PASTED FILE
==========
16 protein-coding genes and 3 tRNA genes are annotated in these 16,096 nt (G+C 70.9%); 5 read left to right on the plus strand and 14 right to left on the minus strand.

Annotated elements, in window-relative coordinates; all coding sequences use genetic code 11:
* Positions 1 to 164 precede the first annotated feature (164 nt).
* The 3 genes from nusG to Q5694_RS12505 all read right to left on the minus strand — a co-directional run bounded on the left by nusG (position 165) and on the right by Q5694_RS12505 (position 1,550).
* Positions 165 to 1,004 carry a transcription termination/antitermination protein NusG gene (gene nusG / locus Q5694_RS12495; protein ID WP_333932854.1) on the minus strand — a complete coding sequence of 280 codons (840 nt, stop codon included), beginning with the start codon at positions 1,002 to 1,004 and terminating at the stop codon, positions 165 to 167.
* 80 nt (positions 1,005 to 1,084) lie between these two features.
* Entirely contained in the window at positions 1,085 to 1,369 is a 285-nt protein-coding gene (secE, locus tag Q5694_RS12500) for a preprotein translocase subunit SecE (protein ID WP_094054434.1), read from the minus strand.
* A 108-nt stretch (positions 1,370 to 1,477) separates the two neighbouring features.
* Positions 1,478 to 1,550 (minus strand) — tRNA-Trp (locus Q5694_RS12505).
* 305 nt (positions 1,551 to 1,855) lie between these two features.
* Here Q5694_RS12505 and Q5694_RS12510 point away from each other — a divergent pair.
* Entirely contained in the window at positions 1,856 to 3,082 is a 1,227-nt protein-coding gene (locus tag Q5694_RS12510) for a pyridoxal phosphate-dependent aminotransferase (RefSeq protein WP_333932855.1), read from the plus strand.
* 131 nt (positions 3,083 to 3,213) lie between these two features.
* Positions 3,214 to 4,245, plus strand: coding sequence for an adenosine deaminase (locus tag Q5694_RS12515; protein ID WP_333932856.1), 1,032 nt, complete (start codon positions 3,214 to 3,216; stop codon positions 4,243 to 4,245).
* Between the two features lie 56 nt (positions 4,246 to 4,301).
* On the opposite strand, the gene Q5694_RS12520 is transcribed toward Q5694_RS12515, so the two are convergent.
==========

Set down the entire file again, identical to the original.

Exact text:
16 protein-coding genes and 3 tRNA genes are annotated in these 16,096 nt (G+C 70.9%); 5 read left to right on the plus strand and 14 right to left on the minus strand.

Annotated elements, in window-relative coordinates; all coding sequences use genetic code 11:
* Positions 1 to 164 precede the first annotated feature (164 nt).
* The 3 genes from nusG to Q5694_RS12505 all read right to left on the minus strand — a co-directional run bounded on the left by nusG (position 165) and on the right by Q5694_RS12505 (position 1,550).
* Positions 165 to 1,004 carry a transcription termination/antitermination protein NusG gene (gene nusG / locus Q5694_RS12495; protein ID WP_333932854.1) on the minus strand — a complete coding sequence of 280 codons (840 nt, stop codon included), beginning with the start codon at positions 1,002 to 1,004 and terminating at the stop codon, positions 165 to 167.
* 80 nt (positions 1,005 to 1,084) lie between these two features.
* Entirely contained in the window at positions 1,085 to 1,369 is a 285-nt protein-coding gene (secE, locus tag Q5694_RS12500) for a preprotein translocase subunit SecE (protein ID WP_094054434.1), read from the minus strand.
* A 108-nt stretch (positions 1,370 to 1,477) separates the two neighbouring features.
* Positions 1,478 to 1,550 (minus strand) — tRNA-Trp (locus Q5694_RS12505).
* 305 nt (positions 1,551 to 1,855) lie between these two features.
* Here Q5694_RS12505 and Q5694_RS12510 point away from each other — a divergent pair.
* Entirely contained in the window at positions 1,856 to 3,082 is a 1,227-nt protein-coding gene (locus tag Q5694_RS12510) for a pyridoxal phosphate-dependent aminotransferase (RefSeq protein WP_333932855.1), read from the plus strand.
* 131 nt (positions 3,083 to 3,213) lie between these two features.
* Positions 3,214 to 4,245, plus strand: coding sequence for an adenosine deaminase (locus tag Q5694_RS12515; protein ID WP_333932856.1), 1,032 nt, complete (start codon positions 3,214 to 3,216; stop codon positions 4,243 to 4,245).
* Between the two features lie 56 nt (positions 4,246 to 4,301).
* On the opposite strand, the gene Q5694_RS12520 is transcribed toward Q5694_RS12515, so the two are convergent.